11 is a diagram of a holographic display device including a single EASLM.

12 is a diagram of a specific embodiment of a holographic display according to an embodiment.

Figure 13 is a diagram of a holographic display device including two EASLMs for continuously encoding amplitude and phase.

Fig. 14 shows a result of a diffraction simulation obtained using MathCad (RTM).

Fig. 15 shows a result of a diffraction simulation obtained using MathCad (RTM).

16 shows the result of the diffraction simulation obtained using MathCad (RTM).

Figure 17 is an arrangement of two EASLMs with a lens layer in the middle according to an embodiment.

18 is a diagram of a diffraction process that may occur when light travels from one EASLM to a second EASLM.

Figure 19 is a diagram of the configuration of two EASLMs with a fiber optic face plate positioned between two EASLMs.

20 is a view of a beam steering element.

21 is a view of a beam steering element.

22 is a diagram of a system that enables visual communication in three dimensions.

23 is a diagram of a method for converting 2D image content to 3D image content.

24 is a diagram of an embodiment of a holographic display component in accordance with an embodiment.

25 is a schematic diagram of a holographic display including a light source of a 2D light source array, a lens of a 2D lens array, an SLM, and a beam splitter. The beam splitter separates the rays leaving the SLM into two bundles, each bundle comprising a virtual observer window for the left eye (VOWL) and a virtual observer window for the right eye (VOWR : virtual observer window for the right eye).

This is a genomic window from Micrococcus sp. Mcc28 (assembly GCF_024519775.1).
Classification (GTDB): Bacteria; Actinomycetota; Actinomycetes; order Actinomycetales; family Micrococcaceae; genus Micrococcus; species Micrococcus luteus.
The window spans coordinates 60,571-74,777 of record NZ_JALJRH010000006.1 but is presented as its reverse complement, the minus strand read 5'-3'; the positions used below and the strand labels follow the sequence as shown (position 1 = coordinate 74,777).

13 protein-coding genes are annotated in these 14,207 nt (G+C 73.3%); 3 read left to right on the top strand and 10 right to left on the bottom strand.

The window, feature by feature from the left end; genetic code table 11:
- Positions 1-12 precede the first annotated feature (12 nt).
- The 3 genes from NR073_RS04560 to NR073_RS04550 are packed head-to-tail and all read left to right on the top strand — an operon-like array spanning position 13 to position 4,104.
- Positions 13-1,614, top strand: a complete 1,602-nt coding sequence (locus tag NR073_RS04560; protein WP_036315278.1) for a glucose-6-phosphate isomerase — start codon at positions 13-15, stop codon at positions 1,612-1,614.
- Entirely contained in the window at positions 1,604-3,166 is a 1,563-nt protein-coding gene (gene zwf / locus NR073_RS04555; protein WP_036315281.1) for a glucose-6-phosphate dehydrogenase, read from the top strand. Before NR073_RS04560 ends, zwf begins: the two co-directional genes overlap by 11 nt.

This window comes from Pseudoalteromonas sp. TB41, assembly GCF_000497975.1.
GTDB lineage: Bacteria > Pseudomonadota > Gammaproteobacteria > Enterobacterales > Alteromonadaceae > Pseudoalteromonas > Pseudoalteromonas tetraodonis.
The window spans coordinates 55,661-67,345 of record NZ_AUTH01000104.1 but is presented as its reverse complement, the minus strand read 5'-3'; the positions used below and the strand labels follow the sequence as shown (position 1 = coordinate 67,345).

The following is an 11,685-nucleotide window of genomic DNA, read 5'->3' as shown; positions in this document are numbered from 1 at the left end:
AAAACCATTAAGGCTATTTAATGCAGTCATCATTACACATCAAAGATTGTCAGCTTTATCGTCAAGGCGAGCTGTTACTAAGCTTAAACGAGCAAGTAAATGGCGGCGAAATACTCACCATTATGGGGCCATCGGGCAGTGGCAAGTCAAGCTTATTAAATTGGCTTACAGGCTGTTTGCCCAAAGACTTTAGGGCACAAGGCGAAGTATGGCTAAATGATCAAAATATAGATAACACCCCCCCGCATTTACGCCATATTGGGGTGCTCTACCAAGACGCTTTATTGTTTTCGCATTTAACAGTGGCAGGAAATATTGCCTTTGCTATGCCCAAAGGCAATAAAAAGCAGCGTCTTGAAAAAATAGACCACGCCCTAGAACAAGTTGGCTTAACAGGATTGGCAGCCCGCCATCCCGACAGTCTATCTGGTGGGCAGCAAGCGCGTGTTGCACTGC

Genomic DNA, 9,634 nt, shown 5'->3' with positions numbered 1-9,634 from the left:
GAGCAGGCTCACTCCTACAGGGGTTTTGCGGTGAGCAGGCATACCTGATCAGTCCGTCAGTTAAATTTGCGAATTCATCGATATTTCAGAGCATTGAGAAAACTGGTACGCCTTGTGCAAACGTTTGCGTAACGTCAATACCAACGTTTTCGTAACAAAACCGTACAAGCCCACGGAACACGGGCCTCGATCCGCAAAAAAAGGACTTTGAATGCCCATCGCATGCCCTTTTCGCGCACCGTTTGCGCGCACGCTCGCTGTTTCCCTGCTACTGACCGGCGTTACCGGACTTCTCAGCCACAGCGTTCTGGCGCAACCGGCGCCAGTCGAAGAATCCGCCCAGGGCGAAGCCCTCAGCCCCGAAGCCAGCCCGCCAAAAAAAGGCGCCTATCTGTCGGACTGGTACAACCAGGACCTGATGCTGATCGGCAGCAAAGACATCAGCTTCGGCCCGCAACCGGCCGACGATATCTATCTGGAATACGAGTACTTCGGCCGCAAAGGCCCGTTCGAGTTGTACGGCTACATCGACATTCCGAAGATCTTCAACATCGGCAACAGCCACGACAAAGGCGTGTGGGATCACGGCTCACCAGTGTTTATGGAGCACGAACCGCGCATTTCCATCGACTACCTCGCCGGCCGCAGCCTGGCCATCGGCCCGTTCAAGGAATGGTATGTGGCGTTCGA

26 is a schematic diagram of a holographic display including two light sources of a light source array, two lenses of a lens array, an SLM and a beam splitter. The beam splitter separates the rays leaving the SLM into two bundles, each bundle illuminating a virtual observer window (VOWL) for the left eye and a virtual observer window (VOWR) for the right eye, respectively.

27 is a sectional view of the prism beam steering element.

Various implementations will be described below.

A. Compact combination of infrared OLED display and OASLM

This embodiment provides a compact combination of an OASLM and an infrared light-emitting display capable of recording a pattern on an OASLM, and the combination can produce a three-dimensional image under suitable lighting conditions.

The OASLM includes a photosensitive layer and a liquid crystal (LC) layer positioned between the conductive electrodes. When a voltage is applied to the electrodes, the light pattern incident on the photosensitive layer is transferred to the LC layer and used to modulate the read beam. In the prior art, an incident light pattern is provided by a recording beam that is modulated by an electrically addressed spatial light modulator (EASLM). The EASLM is illuminated by the light source and imaged onto the OASLM. Typically, the recording beam is coherent so as to avoid a speckle pattern, but the read beam is coherent to enable the generation of a diffraction pattern.